The lengthy roster of potential candidates to replace ousted FBI Director James Comey is slimming, with Sen. John Cornyn becoming the latest to drop out of the running on Tuesday.
The Texas Republican and Senate majority whip announced his decision in a written statement Tuesday afternoon.
“Now more than ever the country needs a well-credentialed, independent FBI Director,” Cornyn said. “I’ve informed the Administration that I’m committed to helping them find such an individual, and the best way I can serve is continuing to fight for a conservative agenda in the U.S. Senate.”
A source familiar with Cornyn’s thinking told Fox News he felt obligated to consider the opportunity of leading the FBI out of a desire to restore stability -- and because his close friend, Attorney General Jeff Sessions, asked him.
It's unclear how seriously Cornyn was being considered for the position, but he was among several candidates interviewed over the weekend.
Rep. Trey Gowdy, R-S.C., also withdrew himself from consideration after speaking with Sessions on Saturday. Gowdy was out of the country on a House Intelligence Committee mission when Comey was fired.
In their conversation, Gowdy shared with Sessions the qualities he believed to be “indispensable” for the next FBI director to have, and his “firm conviction” that he “would not be the right person” for the job.
“I greatly appreciate the Attorney General speaking with me and respecting my decision and I wish him wisdom as he interviews potential candidates,” Gowdy said in a statement on Monday.
Merrick Garland, President Obama’s Supreme Court nominee, was rumored to be under consideration as well, but a close friend reportedly said he is "happy" as a judge in the U.S. Court of Appeals and is "not interested" in the job.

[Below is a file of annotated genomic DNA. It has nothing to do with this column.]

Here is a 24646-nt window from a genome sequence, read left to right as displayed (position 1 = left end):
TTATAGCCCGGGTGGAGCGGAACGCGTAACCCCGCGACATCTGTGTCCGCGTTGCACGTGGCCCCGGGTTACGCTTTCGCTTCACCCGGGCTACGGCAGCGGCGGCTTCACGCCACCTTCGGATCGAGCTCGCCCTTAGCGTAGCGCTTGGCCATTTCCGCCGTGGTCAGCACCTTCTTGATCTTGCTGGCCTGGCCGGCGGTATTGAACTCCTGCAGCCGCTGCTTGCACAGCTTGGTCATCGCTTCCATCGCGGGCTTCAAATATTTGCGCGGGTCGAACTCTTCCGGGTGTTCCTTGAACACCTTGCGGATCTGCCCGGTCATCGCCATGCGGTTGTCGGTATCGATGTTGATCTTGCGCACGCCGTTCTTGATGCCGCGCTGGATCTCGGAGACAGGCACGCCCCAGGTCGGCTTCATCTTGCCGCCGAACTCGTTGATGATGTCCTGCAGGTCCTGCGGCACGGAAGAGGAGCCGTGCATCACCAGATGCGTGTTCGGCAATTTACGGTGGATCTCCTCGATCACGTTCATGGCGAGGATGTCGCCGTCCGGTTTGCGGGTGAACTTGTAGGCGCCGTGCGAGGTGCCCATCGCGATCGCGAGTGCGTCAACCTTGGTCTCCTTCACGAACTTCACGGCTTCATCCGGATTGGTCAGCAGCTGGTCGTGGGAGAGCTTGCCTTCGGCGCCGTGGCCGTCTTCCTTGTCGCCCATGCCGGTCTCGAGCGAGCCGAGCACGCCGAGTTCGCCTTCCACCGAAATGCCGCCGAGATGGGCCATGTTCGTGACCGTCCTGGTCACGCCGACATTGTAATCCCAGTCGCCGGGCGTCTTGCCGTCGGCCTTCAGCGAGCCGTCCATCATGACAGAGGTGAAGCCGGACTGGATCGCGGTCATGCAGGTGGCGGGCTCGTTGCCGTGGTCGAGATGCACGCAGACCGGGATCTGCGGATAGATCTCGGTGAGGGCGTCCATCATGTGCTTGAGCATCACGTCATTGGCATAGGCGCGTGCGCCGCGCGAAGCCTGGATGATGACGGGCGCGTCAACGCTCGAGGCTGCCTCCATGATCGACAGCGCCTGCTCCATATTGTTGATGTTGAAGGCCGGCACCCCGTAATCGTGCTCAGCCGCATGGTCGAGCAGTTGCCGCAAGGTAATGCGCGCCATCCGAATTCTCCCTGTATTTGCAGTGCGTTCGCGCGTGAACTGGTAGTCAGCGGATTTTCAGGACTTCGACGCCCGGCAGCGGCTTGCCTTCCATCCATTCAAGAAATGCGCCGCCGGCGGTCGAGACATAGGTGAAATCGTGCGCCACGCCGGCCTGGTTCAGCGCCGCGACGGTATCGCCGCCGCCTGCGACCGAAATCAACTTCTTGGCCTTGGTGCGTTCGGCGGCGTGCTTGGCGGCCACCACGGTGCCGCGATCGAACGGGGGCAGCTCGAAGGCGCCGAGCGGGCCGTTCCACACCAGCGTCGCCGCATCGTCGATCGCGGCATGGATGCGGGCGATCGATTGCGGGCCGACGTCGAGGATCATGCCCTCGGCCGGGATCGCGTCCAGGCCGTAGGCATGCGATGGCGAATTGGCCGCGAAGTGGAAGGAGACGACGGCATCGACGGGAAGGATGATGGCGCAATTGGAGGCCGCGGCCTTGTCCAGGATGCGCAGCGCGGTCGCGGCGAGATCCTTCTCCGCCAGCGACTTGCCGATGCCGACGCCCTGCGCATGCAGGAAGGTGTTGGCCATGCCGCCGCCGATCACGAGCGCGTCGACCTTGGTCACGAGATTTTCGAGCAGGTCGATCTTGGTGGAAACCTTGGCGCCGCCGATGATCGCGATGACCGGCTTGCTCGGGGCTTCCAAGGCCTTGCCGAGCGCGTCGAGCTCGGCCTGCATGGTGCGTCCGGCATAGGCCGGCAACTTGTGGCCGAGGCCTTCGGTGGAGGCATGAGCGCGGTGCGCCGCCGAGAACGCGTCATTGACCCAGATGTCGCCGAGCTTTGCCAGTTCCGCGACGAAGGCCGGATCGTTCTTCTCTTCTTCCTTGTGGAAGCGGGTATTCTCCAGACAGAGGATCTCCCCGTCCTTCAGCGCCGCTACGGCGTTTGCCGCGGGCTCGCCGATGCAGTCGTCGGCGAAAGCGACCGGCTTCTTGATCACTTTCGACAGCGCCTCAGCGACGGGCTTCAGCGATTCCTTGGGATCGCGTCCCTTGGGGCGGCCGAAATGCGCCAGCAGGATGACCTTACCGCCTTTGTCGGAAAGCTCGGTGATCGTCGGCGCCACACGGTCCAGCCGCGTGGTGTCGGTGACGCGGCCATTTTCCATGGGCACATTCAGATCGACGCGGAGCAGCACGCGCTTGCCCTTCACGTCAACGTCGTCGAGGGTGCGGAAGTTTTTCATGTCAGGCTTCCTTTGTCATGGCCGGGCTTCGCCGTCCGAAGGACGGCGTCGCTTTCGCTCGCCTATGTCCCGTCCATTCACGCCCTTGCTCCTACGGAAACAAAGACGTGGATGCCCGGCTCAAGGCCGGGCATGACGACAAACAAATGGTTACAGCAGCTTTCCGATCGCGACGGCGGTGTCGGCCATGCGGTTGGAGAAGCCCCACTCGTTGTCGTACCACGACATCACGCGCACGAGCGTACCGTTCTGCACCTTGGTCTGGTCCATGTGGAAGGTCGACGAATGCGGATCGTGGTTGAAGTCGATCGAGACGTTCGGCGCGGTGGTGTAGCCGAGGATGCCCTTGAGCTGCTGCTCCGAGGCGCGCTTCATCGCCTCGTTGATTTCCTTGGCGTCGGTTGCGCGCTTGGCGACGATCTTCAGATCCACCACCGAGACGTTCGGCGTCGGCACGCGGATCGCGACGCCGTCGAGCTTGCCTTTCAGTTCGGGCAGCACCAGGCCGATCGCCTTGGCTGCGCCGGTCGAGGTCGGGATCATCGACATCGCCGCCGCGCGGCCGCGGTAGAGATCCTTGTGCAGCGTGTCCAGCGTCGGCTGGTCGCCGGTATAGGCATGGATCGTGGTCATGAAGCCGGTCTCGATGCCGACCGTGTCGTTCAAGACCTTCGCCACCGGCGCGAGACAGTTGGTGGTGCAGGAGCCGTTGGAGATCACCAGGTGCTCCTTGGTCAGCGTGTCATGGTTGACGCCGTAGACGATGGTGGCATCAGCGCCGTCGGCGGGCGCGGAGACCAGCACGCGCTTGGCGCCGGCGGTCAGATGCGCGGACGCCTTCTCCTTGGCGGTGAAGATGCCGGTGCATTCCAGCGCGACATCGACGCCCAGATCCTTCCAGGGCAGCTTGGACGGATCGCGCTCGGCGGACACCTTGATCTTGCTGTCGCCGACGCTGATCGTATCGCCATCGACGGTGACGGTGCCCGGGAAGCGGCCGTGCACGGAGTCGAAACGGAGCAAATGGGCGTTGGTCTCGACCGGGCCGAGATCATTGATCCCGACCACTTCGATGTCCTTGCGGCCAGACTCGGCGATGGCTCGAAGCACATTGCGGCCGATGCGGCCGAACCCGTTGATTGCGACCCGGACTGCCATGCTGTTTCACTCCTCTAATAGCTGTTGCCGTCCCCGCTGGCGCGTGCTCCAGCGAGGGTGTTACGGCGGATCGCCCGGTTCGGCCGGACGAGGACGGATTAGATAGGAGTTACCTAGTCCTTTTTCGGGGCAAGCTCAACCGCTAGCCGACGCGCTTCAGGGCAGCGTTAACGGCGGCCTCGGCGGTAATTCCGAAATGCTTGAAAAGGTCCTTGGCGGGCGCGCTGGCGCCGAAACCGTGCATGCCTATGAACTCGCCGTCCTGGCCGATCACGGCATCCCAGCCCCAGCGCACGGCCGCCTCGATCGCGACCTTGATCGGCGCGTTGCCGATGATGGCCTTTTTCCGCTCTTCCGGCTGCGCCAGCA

Garland has a lifetime appointment to the bench, and leaving his post would create yet another vacancy for President Trump to fill.
Still, the administration has considered roughly a dozen candidates to replace Comey—a list that includes top lawmakers as well as law enforcement figures.
Former NYPD Commissioner Ray Kelly is still on the shortlist, and could face less Democratic obstruction in a Senate confirmation process -- Senate Minority Leader Chuck Schumer, D-N.Y., endorsed Kelly to lead the FBI in 2011 when Robert Mueller stepped down.
Kelly did not immediately respond to Fox News' request for comment.
Others under consideration include former House Intelligence Committee Chairman Mike Rogers, R-Mich., who was interviewed at the DOJ on Saturday and endorsed by the FBI Agents Association; former Assistant Attorney General Alice Fisher, who was also interviewed on Saturday; Acting FBI Director Andrew McCabe; Mayor of Colorado Springs John Suthers; former federal appellate court judge and now EVP of Boeing John Luttig; Director for the FBI's Criminal, Cyber, Response and Services Branch Paul Abbate; Associate Judge for the New York Court of Appeals Mike Garcia; and Larry Thompson, former deputy attorney general under President George W. Bush.
“We are moving quickly and expeditiously to pick an interim and a permanent replacement, and we’re doing our due diligence –we’re not going to cut any corners,” a source told Fox News.
White House Press Secretary Sean Spicer told reporters on Monday that Sessions and Deputy Attorney General Rod Rosenstein, whose memo on Comey’s handling of the Hillary Clinton email case was cited by the White House as rationale for his firing, were heading the process of finding a replacement.
Fox News' Mike Emanuel and The Associated Press contributed to this report.
Brooke Singman is a Politics Reporter for Fox News. Follow her on Twitter at @brookefoxnews.